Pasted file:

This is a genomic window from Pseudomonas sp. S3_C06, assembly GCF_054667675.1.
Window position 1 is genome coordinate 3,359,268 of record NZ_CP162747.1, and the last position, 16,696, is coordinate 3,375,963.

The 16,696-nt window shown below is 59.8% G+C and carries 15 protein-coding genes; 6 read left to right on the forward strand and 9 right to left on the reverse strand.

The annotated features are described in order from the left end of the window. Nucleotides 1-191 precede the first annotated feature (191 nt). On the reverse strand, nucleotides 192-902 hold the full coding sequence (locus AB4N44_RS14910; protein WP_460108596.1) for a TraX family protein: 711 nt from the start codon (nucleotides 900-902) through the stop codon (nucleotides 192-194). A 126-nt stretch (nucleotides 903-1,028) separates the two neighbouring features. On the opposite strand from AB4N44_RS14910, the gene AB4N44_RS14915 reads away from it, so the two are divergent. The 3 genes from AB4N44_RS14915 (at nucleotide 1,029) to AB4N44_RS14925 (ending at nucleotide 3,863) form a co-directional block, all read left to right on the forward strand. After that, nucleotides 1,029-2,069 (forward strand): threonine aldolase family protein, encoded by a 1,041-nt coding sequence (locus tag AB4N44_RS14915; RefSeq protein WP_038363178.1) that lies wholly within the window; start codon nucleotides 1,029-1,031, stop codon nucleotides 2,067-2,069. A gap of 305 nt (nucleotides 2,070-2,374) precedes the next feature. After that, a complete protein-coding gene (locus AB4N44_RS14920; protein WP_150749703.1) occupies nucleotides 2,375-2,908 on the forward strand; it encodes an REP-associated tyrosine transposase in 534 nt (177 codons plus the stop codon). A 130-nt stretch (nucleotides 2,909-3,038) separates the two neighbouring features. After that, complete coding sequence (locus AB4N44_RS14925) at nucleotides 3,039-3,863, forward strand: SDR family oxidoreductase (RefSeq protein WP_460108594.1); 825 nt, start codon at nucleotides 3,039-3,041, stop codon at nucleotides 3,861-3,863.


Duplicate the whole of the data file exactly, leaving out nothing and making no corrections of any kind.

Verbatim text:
This is a genomic window from Pseudomonas sp. S3_C06, assembly GCF_054667675.1.
Window position 1 is genome coordinate 3,359,268 of record NZ_CP162747.1, and the last position, 16,696, is coordinate 3,375,963.

The 16,696-nt window shown below is 59.8% G+C and carries 15 protein-coding genes; 6 read left to right on the forward strand and 9 right to left on the reverse strand.

The annotated features are described in order from the left end of the window. Nucleotides 1-191 precede the first annotated feature (191 nt). On the reverse strand, nucleotides 192-902 hold the full coding sequence (locus AB4N44_RS14910; protein WP_460108596.1) for a TraX family protein: 711 nt from the start codon (nucleotides 900-902) through the stop codon (nucleotides 192-194). A 126-nt stretch (nucleotides 903-1,028) separates the two neighbouring features. On the opposite strand from AB4N44_RS14910, the gene AB4N44_RS14915 reads away from it, so the two are divergent. The 3 genes from AB4N44_RS14915 (at nucleotide 1,029) to AB4N44_RS14925 (ending at nucleotide 3,863) form a co-directional block, all read left to right on the forward strand. After that, nucleotides 1,029-2,069 (forward strand): threonine aldolase family protein, encoded by a 1,041-nt coding sequence (locus tag AB4N44_RS14915; RefSeq protein WP_038363178.1) that lies wholly within the window; start codon nucleotides 1,029-1,031, stop codon nucleotides 2,067-2,069. A gap of 305 nt (nucleotides 2,070-2,374) precedes the next feature. After that, a complete protein-coding gene (locus AB4N44_RS14920; protein WP_150749703.1) occupies nucleotides 2,375-2,908 on the forward strand; it encodes an REP-associated tyrosine transposase in 534 nt (177 codons plus the stop codon). A 130-nt stretch (nucleotides 2,909-3,038) separates the two neighbouring features. After that, complete coding sequence (locus AB4N44_RS14925) at nucleotides 3,039-3,863, forward strand: SDR family oxidoreductase (RefSeq protein WP_460108594.1); 825 nt, start codon at nucleotides 3,039-3,041, stop codon at nucleotides 3,861-3,863.